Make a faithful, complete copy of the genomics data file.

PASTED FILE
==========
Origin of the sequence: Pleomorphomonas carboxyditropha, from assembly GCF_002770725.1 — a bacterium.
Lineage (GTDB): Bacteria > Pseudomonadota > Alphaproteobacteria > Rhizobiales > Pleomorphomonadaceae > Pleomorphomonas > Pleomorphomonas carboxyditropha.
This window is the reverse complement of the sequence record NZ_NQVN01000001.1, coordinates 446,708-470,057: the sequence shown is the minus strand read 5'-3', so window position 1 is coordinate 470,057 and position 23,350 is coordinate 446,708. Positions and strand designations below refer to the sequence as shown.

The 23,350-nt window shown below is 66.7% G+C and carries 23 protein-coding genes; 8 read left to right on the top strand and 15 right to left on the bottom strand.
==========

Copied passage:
Origin of the sequence: Pleomorphomonas carboxyditropha, from assembly GCF_002770725.1 — a bacterium.
Lineage (GTDB): Bacteria > Pseudomonadota > Alphaproteobacteria > Rhizobiales > Pleomorphomonadaceae > Pleomorphomonas > Pleomorphomonas carboxyditropha.
This window is the reverse complement of the sequence record NZ_NQVN01000001.1, coordinates 446,708-470,057: the sequence shown is the minus strand read 5'-3', so window position 1 is coordinate 470,057 and position 23,350 is coordinate 446,708. Positions and strand designations below refer to the sequence as shown.

The 23,350-nt window shown below is 66.7% G+C and carries 23 protein-coding genes; 8 read left to right on the top strand and 15 right to left on the bottom strand.